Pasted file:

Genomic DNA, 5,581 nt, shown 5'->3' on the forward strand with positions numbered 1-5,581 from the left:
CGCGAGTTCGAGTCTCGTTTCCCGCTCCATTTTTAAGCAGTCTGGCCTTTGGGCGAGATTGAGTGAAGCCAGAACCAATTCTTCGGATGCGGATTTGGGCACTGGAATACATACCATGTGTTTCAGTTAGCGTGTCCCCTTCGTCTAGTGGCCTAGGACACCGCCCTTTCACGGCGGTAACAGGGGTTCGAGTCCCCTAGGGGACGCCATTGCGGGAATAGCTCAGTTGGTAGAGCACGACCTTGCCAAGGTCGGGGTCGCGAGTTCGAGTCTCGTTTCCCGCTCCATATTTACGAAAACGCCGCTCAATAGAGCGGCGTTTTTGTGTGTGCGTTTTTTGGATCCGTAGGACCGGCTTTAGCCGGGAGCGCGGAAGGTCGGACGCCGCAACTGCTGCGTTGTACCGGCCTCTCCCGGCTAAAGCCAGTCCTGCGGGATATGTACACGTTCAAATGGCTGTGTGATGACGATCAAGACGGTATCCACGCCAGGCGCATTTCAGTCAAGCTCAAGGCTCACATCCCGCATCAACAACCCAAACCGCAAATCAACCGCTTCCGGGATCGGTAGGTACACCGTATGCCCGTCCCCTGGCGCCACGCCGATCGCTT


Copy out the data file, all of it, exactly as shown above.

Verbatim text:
Genomic DNA, 5,581 nt, shown 5'->3' on the forward strand with positions numbered 1-5,581 from the left:
CGCGAGTTCGAGTCTCGTTTCCCGCTCCATTTTTAAGCAGTCTGGCCTTTGGGCGAGATTGAGTGAAGCCAGAACCAATTCTTCGGATGCGGATTTGGGCACTGGAATACATACCATGTGTTTCAGTTAGCGTGTCCCCTTCGTCTAGTGGCCTAGGACACCGCCCTTTCACGGCGGTAACAGGGGTTCGAGTCCCCTAGGGGACGCCATTGCGGGAATAGCTCAGTTGGTAGAGCACGACCTTGCCAAGGTCGGGGTCGCGAGTTCGAGTCTCGTTTCCCGCTCCATATTTACGAAAACGCCGCTCAATAGAGCGGCGTTTTTGTGTGTGCGTTTTTTGGATCCGTAGGACCGGCTTTAGCCGGGAGCGCGGAAGGTCGGACGCCGCAACTGCTGCGTTGTACCGGCCTCTCCCGGCTAAAGCCAGTCCTGCGGGATATGTACACGTTCAAATGGCTGTGTGATGACGATCAAGACGGTATCCACGCCAGGCGCATTTCAGTCAAGCTCAAGGCTCACATCCCGCATCAACAACCCAAACCGCAAATCAACCGCTTCCGGGATCGGTAGGTACACCGTATGCCCGTCCCCTGGCGCCACGCCGATCGCTT